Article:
My new piece starts off this way
All the economic numbers being thrown around as the year draws to a close are bewildering. Some are positive, some are negative, but for many this week it is hard to get an overall feel for how well the economy is doing.
On the upside, GDP is rising, though slowly, and economists have raised their forecasts for next year's economic growth. Retail sales this holiday season increased by 5.5 percent over last year. Inflation has remained low, just 1.1 percent over the last year. And the stock market has rebounded.
Yet, there are major negatives. Most seriously, the very high and long-lingering unemployment rate. Unemployment is not only rising, but it has set a post-World War II record with unemployment remaining at least at 9.5 percent or higher for 18 months.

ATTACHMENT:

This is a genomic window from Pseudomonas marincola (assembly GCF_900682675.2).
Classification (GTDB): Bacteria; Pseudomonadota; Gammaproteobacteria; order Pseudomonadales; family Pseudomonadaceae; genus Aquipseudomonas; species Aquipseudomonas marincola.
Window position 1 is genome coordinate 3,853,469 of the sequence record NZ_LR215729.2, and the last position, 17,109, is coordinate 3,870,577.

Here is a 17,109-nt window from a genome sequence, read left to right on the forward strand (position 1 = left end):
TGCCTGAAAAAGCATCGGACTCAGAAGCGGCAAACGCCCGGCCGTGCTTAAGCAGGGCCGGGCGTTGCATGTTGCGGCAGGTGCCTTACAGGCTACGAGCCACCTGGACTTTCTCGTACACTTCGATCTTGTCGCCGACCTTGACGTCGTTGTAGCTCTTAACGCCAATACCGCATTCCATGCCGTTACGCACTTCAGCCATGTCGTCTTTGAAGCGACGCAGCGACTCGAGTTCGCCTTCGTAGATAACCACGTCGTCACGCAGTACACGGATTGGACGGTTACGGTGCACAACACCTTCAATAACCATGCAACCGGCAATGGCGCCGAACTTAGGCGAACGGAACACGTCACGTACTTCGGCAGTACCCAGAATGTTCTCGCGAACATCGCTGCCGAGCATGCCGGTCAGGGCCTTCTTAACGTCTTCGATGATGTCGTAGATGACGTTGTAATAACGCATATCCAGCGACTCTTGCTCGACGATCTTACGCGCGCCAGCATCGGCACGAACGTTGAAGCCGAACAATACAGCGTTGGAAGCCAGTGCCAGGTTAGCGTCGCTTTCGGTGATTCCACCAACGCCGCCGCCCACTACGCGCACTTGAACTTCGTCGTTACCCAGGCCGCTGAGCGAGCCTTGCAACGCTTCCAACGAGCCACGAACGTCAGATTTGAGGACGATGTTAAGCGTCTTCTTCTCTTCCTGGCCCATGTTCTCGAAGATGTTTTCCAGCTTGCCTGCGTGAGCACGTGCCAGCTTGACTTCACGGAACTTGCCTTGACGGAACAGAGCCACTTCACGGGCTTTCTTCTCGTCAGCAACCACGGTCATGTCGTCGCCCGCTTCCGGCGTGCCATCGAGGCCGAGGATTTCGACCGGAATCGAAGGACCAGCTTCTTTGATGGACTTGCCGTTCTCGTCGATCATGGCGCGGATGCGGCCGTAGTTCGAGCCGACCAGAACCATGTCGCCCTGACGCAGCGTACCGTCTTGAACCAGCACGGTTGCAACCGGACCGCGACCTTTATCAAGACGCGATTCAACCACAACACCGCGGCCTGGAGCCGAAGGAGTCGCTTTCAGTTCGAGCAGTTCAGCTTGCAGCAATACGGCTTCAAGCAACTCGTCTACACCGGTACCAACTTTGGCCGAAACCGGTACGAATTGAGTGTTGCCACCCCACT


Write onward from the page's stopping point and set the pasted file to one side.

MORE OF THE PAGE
Adding to job-seekers' problems, the new employment consists almost exclusively of temporary service sector jobs, a poor replacement for the lost permanent ones. Home prices also fell again last month. Yale Professor Robert Shiller who collects these data, warned on Tuesday: The outlook has become steadily more pessimistic over the last few months." Huge deficits at the federal and state level add to long-run concerns.
So what do all these numbers mean for the average American? New Consumer Confidence numbers were released on Tuesday and they aren't encouraging, . . .
Labels: Economy, foxnews, Op-ed, stimulus, unemployment